Last November I published a blog on the Edmonton CDC website and more recently repeated that posting here on Anticipate. Reading it first is, I suggest, of value to fully engage this posting. The title of this posting reflects my interest in getting language "right." Living Wage and Livable Income are not synonymous. The latter … Continue reading Livable Income IN a Livable Economy (Part Two: the Impacts of AI)
Originally posted in November 2018 on the Edmonton CDC Blog. In Edmonton, approximately 140,000 workers are identified as low income earners (earning below $16.31 per hour), according to the Edmonton Social Planning Council (source, page 79). Four in five of these workers are over the age of 20 and 60% are women. The Canadian Payroll … Continue reading Living Wage IN a Livable Economy
I have written in the past about what I call the pendulum swing or the bandwagon effect. I think this is what has happened with respect to collective impact over the past 10 years. I suggest it also occurred in the late 1980s when outcome measurement rode into town on its stallion named Logic Model. … Continue reading Collective Impact as Uprising
I have always been tall and husky. I was my current height, 6 foot 7 inches, in my freshman year of high school, and I was a basketball player and I was pretty good at that game. Back then a guy my size was automatically assigned the center position. And that's where my coach put … Continue reading My Basketball Coach
Funders should apply to community agencies to fund them. Can you get your head around that? What would that look like? Why would that approach be more impactful and cost-effective than current practice? Would this upside down version of funders foster more partnerships? Would there be a transformative power-shift? One of my favorite upside down … Continue reading Upside Down Thinking: Funders should be Rebels
When we look to another for wisdom, it is not data that we seek. We want more than information; we need more. We deserve more. Data sends signals, whether standing on its own before us or alongside of its counterparts on a trend line or a scatter diagram. Data may be objective, though I tend … Continue reading Data and Wisdom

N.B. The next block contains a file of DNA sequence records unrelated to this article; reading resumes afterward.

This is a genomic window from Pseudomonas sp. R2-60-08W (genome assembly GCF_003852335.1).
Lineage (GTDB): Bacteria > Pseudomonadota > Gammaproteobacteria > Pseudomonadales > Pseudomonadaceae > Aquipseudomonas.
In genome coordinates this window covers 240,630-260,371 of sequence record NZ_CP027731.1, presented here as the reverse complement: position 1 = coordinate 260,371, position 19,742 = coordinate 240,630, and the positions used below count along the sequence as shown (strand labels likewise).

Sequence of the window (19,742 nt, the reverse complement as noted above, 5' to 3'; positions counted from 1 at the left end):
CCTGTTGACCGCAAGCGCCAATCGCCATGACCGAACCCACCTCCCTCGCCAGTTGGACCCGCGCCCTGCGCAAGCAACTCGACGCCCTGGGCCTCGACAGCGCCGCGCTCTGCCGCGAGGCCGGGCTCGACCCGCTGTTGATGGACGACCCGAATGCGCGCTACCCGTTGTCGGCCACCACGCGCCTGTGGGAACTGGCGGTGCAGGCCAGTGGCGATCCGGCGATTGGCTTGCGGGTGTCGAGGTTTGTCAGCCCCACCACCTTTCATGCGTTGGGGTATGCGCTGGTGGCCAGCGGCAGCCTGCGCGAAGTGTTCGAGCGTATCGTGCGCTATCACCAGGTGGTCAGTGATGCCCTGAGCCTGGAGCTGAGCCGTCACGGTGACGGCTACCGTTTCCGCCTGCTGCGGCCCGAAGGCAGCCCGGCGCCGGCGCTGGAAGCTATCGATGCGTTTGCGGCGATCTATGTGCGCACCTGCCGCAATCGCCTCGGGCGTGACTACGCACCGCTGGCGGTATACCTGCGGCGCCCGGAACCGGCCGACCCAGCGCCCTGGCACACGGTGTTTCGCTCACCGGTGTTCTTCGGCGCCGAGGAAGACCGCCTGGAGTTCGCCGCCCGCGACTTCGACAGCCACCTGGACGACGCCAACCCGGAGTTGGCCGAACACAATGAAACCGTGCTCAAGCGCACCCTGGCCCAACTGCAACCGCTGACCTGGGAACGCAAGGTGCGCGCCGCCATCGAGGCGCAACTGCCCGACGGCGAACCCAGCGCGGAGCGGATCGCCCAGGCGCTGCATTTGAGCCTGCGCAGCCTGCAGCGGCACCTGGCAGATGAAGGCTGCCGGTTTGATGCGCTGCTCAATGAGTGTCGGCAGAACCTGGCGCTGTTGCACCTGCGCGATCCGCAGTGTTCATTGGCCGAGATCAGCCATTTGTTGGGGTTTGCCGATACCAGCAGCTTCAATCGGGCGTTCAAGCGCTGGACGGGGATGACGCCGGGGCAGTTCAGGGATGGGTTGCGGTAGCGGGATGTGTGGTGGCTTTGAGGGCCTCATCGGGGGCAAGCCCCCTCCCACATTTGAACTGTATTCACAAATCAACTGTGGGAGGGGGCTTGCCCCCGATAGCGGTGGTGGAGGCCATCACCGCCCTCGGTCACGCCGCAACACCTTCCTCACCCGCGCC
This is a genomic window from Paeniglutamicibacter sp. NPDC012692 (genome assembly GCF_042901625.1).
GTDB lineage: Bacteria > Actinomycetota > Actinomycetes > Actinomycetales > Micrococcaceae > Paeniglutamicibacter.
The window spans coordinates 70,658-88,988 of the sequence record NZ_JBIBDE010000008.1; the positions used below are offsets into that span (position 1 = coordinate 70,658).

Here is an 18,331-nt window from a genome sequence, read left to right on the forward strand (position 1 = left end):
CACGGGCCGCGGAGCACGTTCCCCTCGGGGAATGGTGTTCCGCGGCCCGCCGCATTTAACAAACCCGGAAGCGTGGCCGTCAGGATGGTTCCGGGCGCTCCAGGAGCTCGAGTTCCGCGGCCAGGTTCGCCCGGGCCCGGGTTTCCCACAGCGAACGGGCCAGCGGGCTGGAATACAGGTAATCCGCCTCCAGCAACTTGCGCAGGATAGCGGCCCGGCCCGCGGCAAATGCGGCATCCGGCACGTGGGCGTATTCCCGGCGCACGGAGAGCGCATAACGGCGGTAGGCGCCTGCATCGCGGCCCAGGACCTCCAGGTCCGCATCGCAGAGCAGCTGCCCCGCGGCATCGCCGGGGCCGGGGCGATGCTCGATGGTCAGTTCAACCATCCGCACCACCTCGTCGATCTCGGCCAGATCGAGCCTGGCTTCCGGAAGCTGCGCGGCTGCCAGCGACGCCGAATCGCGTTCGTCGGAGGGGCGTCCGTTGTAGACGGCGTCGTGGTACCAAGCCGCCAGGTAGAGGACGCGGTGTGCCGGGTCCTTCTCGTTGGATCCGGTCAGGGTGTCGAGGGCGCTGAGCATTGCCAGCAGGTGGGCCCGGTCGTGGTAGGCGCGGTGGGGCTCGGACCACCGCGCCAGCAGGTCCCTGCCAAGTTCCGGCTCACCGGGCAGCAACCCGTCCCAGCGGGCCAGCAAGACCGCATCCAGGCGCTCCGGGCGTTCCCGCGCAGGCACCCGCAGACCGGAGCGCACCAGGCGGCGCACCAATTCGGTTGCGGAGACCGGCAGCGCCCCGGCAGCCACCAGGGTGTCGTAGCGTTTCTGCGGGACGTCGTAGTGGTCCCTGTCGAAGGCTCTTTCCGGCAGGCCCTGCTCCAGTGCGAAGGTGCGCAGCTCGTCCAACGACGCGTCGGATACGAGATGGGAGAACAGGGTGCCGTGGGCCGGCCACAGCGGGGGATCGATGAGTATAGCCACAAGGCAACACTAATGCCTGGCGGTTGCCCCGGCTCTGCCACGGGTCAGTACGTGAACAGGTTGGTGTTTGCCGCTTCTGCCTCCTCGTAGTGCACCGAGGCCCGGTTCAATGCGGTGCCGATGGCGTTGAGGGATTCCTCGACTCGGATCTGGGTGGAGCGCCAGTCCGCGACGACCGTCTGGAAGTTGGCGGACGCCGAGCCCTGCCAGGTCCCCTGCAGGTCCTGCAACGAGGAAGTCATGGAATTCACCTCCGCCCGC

Such a simple question, four small words that get at the core of our community change work. It's not a question confined to a step in a visioning or planning process. It's place is within us, no matter where we are going or if we are standing still. It's not just a question about purpose … Continue reading Why are we here?
Upside Down Thinking has a relationship with Disruptive Thinking and Disruptive Innovation, but they are not merely different descriptors of the same thing. You can read a previous posting I did a while back on Upside Down Thinking; this posting is about Disruptive Innovation. Disruptive Innovation has its roots in the private sector. The concept … Continue reading Disruptive Innovation: a Type of Upside Down Thinking
A few weeks ago, I received my first ever jury duty notification. It really is a summons and it speaks with authority, with warnings of serious consequences if you fail to respond or show up on the designated day and time at Court Room 317. Instructions and explanations were pretty good, but it was all … Continue reading Summoned to Jury Duty
I was at the gathering where Premier Notley and Minister Sabir announced legislation that would improve benefits to recipients of AISH. I support these improvements (read more). My math indicates a 6% increase to the AISH benefit. Some critics say it should have been higher, given the length of time since the last increase. Some … Continue reading THERE’S MORE TO DO TO IMPROVE AISH, ISN’T THERE?
Today I attended the announcement by the Alberta Government that it would be raising the AISH benefit by near $100 per month and indexing it to the cost of living from here on out. Premiere Notley spoke. Minister Sabir spoke. A gentleman on AISH spoke. Michael Phair, Co-Chair of End Poverty Edmonton spoke. You can … Continue reading A BIG fail of our Media
A recent headline: "Charity watchdog urges donors to think twice before giving to Calgary Flames Foundation." Read it here if you haven't already. The article does not paint the Flames Foundation in a positive light. That said, I am not here to debate if the foundation is a cash hoarder or an expensive charity. I … Continue reading Why do we love bad stories about charities?
<repost> The word "innovation" conjures up positive imagery. We see it as something we want to be known for. It's creative, desirable, inspiring, and we sense that if we can do it, if we can achieve it, we will lift ourselves up above the status quo, not to mention those who are quite comfortable in … Continue reading The Way of Innovation